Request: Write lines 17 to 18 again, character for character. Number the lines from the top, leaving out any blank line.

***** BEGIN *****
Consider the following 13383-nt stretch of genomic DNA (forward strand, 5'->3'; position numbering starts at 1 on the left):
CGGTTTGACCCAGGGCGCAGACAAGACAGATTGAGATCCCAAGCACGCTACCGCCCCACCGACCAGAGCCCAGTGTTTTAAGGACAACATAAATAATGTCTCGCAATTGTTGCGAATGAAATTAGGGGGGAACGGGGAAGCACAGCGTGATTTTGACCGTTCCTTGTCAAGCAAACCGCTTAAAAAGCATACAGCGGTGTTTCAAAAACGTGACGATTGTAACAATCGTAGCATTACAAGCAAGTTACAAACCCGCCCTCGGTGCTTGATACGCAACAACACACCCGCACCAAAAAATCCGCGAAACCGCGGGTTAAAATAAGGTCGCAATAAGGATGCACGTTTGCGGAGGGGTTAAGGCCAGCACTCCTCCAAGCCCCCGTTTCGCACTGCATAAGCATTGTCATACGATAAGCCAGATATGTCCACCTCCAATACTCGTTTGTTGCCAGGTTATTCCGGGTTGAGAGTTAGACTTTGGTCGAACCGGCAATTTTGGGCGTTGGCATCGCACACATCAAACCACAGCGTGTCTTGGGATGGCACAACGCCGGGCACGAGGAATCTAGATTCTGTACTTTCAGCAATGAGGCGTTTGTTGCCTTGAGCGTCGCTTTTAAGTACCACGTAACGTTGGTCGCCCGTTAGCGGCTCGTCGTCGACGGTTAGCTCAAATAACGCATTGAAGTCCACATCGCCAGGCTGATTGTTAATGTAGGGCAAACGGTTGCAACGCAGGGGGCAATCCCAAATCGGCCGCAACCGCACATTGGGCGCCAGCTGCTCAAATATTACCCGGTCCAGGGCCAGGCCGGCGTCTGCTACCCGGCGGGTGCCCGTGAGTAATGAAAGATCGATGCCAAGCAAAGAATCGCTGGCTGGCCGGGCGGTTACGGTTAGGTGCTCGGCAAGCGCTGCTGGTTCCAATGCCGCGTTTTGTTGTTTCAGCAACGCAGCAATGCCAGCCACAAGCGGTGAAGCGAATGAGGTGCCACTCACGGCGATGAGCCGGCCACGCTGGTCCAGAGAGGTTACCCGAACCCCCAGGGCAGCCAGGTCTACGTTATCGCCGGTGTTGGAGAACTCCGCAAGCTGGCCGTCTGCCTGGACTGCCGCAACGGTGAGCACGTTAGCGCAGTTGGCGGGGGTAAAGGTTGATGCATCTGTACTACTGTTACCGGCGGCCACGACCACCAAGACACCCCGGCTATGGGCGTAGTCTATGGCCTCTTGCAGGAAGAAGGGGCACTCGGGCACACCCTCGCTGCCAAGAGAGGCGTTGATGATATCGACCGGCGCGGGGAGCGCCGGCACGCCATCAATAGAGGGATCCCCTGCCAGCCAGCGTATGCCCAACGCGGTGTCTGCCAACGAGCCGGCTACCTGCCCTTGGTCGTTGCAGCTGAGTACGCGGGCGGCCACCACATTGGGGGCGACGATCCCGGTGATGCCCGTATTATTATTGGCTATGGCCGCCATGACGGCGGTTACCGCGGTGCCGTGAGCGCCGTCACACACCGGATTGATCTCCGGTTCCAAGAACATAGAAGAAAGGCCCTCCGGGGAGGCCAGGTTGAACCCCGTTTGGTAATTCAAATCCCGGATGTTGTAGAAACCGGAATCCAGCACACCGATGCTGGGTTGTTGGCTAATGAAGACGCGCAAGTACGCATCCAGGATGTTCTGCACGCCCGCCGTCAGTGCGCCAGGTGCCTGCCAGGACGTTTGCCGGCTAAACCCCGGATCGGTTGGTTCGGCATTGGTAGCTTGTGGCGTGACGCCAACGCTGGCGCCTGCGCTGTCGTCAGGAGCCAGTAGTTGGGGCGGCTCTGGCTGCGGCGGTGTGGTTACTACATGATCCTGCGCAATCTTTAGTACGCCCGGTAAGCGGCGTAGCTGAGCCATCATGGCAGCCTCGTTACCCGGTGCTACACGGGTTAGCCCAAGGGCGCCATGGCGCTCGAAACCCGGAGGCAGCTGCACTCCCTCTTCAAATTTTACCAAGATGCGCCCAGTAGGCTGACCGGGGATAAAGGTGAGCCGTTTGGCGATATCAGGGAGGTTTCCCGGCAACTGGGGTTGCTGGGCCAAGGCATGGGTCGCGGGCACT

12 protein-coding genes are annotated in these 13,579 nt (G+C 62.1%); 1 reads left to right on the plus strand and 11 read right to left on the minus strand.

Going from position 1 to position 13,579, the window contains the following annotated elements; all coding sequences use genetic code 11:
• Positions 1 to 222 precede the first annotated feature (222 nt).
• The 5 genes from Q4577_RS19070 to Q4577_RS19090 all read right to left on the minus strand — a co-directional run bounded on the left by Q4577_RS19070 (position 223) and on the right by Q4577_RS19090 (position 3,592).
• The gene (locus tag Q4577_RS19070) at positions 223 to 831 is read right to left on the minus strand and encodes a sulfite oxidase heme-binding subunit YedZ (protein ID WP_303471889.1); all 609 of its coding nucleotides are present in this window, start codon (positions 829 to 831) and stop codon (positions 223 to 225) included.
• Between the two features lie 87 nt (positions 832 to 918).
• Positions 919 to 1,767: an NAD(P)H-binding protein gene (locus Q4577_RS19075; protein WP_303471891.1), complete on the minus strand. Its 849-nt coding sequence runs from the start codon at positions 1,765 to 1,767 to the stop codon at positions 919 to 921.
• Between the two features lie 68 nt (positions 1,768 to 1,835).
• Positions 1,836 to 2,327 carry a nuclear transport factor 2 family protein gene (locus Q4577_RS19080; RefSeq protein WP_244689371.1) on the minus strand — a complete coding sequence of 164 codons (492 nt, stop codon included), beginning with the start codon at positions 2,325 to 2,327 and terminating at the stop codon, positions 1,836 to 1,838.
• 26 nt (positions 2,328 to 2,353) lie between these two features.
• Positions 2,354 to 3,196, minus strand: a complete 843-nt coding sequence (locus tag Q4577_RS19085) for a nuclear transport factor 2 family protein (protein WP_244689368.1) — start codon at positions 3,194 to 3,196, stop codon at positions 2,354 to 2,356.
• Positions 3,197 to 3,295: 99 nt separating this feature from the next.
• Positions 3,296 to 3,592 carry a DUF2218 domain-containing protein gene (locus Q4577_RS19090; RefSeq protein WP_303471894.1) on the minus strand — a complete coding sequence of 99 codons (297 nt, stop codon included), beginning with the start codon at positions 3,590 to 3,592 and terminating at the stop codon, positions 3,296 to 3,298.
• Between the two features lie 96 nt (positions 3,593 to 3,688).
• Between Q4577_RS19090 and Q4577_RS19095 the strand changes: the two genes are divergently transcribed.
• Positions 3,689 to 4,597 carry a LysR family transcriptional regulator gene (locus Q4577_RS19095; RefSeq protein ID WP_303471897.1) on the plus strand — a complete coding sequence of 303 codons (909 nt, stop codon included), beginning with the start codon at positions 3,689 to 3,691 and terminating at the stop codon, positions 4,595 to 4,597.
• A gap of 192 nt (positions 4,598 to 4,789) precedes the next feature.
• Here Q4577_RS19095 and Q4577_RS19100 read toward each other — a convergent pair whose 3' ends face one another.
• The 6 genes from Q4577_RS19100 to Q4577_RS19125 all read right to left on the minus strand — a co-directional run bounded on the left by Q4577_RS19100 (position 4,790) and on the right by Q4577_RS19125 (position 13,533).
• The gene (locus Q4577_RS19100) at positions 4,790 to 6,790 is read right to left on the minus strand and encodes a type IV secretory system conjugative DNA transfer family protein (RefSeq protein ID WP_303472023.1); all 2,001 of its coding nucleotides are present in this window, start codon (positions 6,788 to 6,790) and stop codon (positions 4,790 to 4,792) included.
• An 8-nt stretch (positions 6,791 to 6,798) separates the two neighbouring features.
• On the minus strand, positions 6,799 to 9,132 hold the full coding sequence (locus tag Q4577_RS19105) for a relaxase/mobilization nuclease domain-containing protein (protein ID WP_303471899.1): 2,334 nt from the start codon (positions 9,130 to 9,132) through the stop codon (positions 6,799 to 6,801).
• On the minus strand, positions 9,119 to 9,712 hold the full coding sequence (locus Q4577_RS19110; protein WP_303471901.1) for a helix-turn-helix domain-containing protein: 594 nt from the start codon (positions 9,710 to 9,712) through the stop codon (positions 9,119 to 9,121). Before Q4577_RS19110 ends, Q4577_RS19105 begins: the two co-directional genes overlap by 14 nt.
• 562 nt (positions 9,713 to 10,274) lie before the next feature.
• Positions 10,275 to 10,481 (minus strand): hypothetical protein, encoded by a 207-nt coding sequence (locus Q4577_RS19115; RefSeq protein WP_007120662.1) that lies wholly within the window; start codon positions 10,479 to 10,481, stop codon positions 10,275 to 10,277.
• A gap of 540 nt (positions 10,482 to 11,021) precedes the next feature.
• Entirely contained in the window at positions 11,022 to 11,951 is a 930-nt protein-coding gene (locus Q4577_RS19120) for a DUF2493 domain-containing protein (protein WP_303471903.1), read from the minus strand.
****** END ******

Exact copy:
• Between Q4577_RS19090 and Q4577_RS19095 the strand changes: the two genes are divergently transcribed.
• Positions 3,689 to 4,597 carry a LysR family transcriptional regulator gene (locus Q4577_RS19095; RefSeq protein ID WP_303471897.1) on the plus strand — a complete coding sequence of 303 codons (909 nt, stop codon included), beginning with the start codon at positions 3,689 to 3,691 and terminating at the stop codon, positions 4,595 to 4,597.